It seems that this world cup is not going according to plan for me or most of the southern hemisphere teams. While I sat in a mountain hut, 1200 metres up the side of a Swiss Alpine valley and waited for the fog to lift, I contemplated the weekend fixtures and rued the fact that the Southern hemisphere had the semi finals as well as the final all sewn up. Taking into consideration the form shown in the pool games I could see no way past for France or England , the plucky Fijians or the Scots. I finished the last of the hot chocolate, the weather cleared from the mountain and I headed out for a jaunt.
Being without a TV on Rugby World Cup Quarter Finals weekend was a serious oversight on my behalf but the chance to go into the mountains for a weekend before the snow arrived had to be taken. I set the recorder on Friday morning safe in the knowledge that the quarter finals would play out as everyone predicted. Much like my overblown confidence ahead of the Ireland v. Georgia game I somehow fooled myself into believing the form teams would march unerringly on towards the Webb Ellis.
En route to the glacier I tried to block out the burning lungs and tired legs and figure out where it had gone wrong for northern hemisphere rugby versus our southern opponents. Talk of the Six Nations becoming soft and predictable was discarded straight away. Italy’s progression over the last few years has been testament to the keenly contested nature of the tournament, the chance for teams to improve with regular competition against well drilled opposition and the chance to measure yourself against the “big boys” of northern hemisphere rugby. Having six teams in the tournament makes it a very competitive few weeks of rugby against contrasting styles and forms (albeit, all northern hemisphere teams).
I stopped along the path to crack open the sandwiches and take stock of the scenic surroundings as well as the fact that population statistics, rugby playing statistics and rugby teaching could also not be held to blame. Australia has a whole (if slightly empty) continent to pick it’s team from and it’s even been known to pilfer the odd player from the pacific islands. South Africa and Argentina also have large land masses and populations to cherry pick the best. The exception down south I suppose has to be the All Blacks and this is where the theory breaks down. They have a population similar to Ireland but the status of and fervour for rugby are streets ahead. Similarly, France and England have huge pools of players to choose from and so this can’t be considered.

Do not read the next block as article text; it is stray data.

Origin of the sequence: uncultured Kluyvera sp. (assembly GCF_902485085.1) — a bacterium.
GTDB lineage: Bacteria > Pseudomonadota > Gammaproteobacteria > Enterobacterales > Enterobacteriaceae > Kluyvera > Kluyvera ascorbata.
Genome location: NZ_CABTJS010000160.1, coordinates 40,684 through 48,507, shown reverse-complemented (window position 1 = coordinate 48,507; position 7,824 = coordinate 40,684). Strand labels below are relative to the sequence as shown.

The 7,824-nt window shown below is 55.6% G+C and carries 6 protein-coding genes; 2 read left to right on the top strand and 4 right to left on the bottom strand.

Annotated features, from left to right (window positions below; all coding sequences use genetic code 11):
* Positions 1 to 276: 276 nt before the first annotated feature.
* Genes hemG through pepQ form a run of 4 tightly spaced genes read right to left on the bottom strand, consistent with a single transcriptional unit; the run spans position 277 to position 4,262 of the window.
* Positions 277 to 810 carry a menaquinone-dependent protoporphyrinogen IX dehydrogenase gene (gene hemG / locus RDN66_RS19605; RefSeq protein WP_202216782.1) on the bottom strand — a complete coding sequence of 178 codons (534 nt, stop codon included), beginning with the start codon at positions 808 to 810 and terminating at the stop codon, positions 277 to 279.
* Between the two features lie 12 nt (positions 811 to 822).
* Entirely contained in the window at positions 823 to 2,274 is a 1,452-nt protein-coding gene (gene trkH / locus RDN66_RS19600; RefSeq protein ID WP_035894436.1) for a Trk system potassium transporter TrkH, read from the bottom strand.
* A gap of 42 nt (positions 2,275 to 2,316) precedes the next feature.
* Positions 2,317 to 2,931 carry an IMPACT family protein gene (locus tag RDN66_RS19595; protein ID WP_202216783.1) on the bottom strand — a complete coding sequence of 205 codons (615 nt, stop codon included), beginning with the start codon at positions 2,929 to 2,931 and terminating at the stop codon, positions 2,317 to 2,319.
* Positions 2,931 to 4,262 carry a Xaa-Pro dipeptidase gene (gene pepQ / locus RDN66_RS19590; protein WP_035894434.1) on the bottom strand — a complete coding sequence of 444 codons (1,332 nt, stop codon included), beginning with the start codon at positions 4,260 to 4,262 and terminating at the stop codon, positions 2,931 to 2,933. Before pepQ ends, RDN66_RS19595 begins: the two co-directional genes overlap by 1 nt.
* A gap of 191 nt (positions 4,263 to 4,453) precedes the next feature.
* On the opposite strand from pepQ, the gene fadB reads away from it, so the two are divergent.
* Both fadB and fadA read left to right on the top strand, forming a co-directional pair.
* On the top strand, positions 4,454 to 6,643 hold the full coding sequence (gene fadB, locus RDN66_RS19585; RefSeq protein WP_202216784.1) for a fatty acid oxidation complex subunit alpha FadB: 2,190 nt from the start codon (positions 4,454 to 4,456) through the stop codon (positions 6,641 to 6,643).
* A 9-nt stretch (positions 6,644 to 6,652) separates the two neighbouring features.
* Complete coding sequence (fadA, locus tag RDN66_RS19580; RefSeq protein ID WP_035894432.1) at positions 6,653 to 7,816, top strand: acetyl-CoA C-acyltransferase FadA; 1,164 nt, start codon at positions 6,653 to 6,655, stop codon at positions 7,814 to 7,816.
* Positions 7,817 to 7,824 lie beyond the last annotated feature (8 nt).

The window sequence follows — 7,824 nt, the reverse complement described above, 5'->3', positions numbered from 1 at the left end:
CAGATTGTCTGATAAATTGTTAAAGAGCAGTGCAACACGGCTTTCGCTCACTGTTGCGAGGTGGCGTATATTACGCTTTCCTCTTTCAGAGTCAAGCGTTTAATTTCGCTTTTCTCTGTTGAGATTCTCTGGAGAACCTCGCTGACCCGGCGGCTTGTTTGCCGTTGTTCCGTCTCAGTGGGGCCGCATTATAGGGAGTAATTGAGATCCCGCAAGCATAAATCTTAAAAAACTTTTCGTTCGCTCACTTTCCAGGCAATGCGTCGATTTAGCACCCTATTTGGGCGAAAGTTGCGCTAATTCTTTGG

The final option and one bandied about by our own Eddie O’Sullivan is the timing of the seasons in the two halves of the globe. The northern hemisphere sides go into the world cup after their summer/autumn breaks whereas the southern nations are half way through their season. This puts the northern hemipshere at a disadvantage because the teams aren’t “battle hardened” after the summer break (this may be true but could be easily rectified by sending your first choice team to Argentina for the autumn series instead of keeping them on the couch!). Of course the opposite could be argued that the teams are fresh and in top physical order going into the tournament. This is a difficult problem to rectify as to find a time in the year when both hemispheres are equally prepared is nigh on impossible. Likewise this can’t be used as an excuse as the timing of the tournament was known for four years.
So, after the walk and no closer to understanding why the north lags behind the south I come home to find that France and England (and Scotland weren’t far away) have gone through to the semis!
Please disregard the previous four paragraphs of nonsensical dithering!